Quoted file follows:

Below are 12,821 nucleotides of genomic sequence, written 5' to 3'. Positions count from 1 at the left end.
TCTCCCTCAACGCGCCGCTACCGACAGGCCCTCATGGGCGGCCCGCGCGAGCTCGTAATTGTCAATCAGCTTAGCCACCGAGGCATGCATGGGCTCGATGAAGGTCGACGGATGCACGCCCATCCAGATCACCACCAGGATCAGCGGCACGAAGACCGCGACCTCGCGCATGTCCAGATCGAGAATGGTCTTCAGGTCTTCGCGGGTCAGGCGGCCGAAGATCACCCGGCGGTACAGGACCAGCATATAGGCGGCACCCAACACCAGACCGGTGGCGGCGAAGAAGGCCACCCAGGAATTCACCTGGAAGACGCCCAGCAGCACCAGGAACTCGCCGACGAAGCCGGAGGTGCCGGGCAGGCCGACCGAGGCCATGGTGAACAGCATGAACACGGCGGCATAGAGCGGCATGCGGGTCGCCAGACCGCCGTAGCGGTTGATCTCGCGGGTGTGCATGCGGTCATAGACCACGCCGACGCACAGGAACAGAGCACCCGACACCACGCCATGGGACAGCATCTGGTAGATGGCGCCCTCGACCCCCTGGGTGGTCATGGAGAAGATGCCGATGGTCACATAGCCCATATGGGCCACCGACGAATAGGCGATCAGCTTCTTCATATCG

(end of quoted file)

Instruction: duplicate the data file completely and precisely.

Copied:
Below are 12,821 nucleotides of genomic sequence, written 5' to 3'. Positions count from 1 at the left end.
TCTCCCTCAACGCGCCGCTACCGACAGGCCCTCATGGGCGGCCCGCGCGAGCTCGTAATTGTCAATCAGCTTAGCCACCGAGGCATGCATGGGCTCGATGAAGGTCGACGGATGCACGCCCATCCAGATCACCACCAGGATCAGCGGCACGAAGACCGCGACCTCGCGCATGTCCAGATCGAGAATGGTCTTCAGGTCTTCGCGGGTCAGGCGGCCGAAGATCACCCGGCGGTACAGGACCAGCATATAGGCGGCACCCAACACCAGACCGGTGGCGGCGAAGAAGGCCACCCAGGAATTCACCTGGAAGACGCCCAGCAGCACCAGGAACTCGCCGACGAAGCCGGAGGTGCCGGGCAGGCCGACCGAGGCCATGGTGAACAGCATGAACACGGCGGCATAGAGCGGCATGCGGGTCGCCAGACCGCCGTAGCGGTTGATCTCGCGGGTGTGCATGCGGTCATAGACCACGCCGACGCACAGGAACAGAGCACCCGACACCACGCCATGGGACAGCATCTGGTAGATGGCGCCCTCGACCCCCTGGGTGGTCATGGAGAAGATGCCGATGGTCACATAGCCCATATGGGCCACCGACGAATAGGCGATCAGCTTCTTCATATCG